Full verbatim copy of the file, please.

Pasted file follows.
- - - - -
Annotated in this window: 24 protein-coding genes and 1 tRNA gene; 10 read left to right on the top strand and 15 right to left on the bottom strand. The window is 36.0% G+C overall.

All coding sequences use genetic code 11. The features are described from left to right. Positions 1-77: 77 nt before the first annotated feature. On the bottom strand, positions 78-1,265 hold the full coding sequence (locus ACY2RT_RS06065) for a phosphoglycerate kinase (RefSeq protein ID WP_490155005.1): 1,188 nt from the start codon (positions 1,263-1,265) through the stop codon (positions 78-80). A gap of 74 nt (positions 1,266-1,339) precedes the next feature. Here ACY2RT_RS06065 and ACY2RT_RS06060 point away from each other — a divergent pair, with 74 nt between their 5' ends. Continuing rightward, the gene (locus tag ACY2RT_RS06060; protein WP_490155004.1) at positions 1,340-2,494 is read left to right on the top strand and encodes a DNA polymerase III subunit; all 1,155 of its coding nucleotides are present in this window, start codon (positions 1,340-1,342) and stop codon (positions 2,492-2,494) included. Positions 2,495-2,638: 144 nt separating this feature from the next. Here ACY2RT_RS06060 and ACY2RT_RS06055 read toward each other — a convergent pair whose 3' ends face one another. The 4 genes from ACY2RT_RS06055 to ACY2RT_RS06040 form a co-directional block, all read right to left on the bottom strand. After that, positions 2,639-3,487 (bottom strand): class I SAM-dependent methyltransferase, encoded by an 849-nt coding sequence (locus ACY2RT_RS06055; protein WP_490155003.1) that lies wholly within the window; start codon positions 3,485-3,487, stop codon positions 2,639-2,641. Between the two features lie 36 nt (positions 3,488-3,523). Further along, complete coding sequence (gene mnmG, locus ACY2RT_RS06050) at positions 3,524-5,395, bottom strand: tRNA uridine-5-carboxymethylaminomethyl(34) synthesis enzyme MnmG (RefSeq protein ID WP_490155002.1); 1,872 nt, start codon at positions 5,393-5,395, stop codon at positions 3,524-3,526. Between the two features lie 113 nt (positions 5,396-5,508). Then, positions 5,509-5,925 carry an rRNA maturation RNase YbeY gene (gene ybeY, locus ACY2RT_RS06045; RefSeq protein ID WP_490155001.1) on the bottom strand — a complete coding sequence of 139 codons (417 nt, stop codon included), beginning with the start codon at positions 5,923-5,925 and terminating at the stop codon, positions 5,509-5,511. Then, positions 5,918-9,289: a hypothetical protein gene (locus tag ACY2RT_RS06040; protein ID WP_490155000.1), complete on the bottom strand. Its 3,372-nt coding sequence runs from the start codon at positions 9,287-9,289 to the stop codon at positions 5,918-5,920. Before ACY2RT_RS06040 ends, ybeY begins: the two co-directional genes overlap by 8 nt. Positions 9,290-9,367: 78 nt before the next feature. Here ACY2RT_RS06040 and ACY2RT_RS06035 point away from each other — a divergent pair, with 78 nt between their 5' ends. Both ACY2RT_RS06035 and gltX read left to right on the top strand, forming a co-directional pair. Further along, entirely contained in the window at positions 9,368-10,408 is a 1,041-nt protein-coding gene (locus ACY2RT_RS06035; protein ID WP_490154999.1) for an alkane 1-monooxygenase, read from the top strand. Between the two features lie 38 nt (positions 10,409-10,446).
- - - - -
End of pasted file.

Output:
Annotated in this window: 24 protein-coding genes and 1 tRNA gene; 10 read left to right on the top strand and 15 right to left on the bottom strand. The window is 36.0% G+C overall.

All coding sequences use genetic code 11. The features are described from left to right. Positions 1-77: 77 nt before the first annotated feature. On the bottom strand, positions 78-1,265 hold the full coding sequence (locus ACY2RT_RS06065) for a phosphoglycerate kinase (RefSeq protein ID WP_490155005.1): 1,188 nt from the start codon (positions 1,263-1,265) through the stop codon (positions 78-80). A gap of 74 nt (positions 1,266-1,339) precedes the next feature. Here ACY2RT_RS06065 and ACY2RT_RS06060 point away from each other — a divergent pair, with 74 nt between their 5' ends. Continuing rightward, the gene (locus tag ACY2RT_RS06060; protein WP_490155004.1) at positions 1,340-2,494 is read left to right on the top strand and encodes a DNA polymerase III subunit; all 1,155 of its coding nucleotides are present in this window, start codon (positions 1,340-1,342) and stop codon (positions 2,492-2,494) included. Positions 2,495-2,638: 144 nt separating this feature from the next. Here ACY2RT_RS06060 and ACY2RT_RS06055 read toward each other — a convergent pair whose 3' ends face one another. The 4 genes from ACY2RT_RS06055 to ACY2RT_RS06040 form a co-directional block, all read right to left on the bottom strand. After that, positions 2,639-3,487 (bottom strand): class I SAM-dependent methyltransferase, encoded by an 849-nt coding sequence (locus ACY2RT_RS06055; protein WP_490155003.1) that lies wholly within the window; start codon positions 3,485-3,487, stop codon positions 2,639-2,641. Between the two features lie 36 nt (positions 3,488-3,523). Further along, complete coding sequence (gene mnmG, locus ACY2RT_RS06050) at positions 3,524-5,395, bottom strand: tRNA uridine-5-carboxymethylaminomethyl(34) synthesis enzyme MnmG (RefSeq protein ID WP_490155002.1); 1,872 nt, start codon at positions 5,393-5,395, stop codon at positions 3,524-3,526. Between the two features lie 113 nt (positions 5,396-5,508). Then, positions 5,509-5,925 carry an rRNA maturation RNase YbeY gene (gene ybeY, locus ACY2RT_RS06045; RefSeq protein ID WP_490155001.1) on the bottom strand — a complete coding sequence of 139 codons (417 nt, stop codon included), beginning with the start codon at positions 5,923-5,925 and terminating at the stop codon, positions 5,509-5,511. Then, positions 5,918-9,289: a hypothetical protein gene (locus tag ACY2RT_RS06040; protein ID WP_490155000.1), complete on the bottom strand. Its 3,372-nt coding sequence runs from the start codon at positions 9,287-9,289 to the stop codon at positions 5,918-5,920. Before ACY2RT_RS06040 ends, ybeY begins: the two co-directional genes overlap by 8 nt. Positions 9,290-9,367: 78 nt before the next feature. Here ACY2RT_RS06040 and ACY2RT_RS06035 point away from each other — a divergent pair, with 78 nt between their 5' ends. Both ACY2RT_RS06035 and gltX read left to right on the top strand, forming a co-directional pair. Further along, entirely contained in the window at positions 9,368-10,408 is a 1,041-nt protein-coding gene (locus ACY2RT_RS06035; protein ID WP_490154999.1) for an alkane 1-monooxygenase, read from the top strand. Between the two features lie 38 nt (positions 10,409-10,446).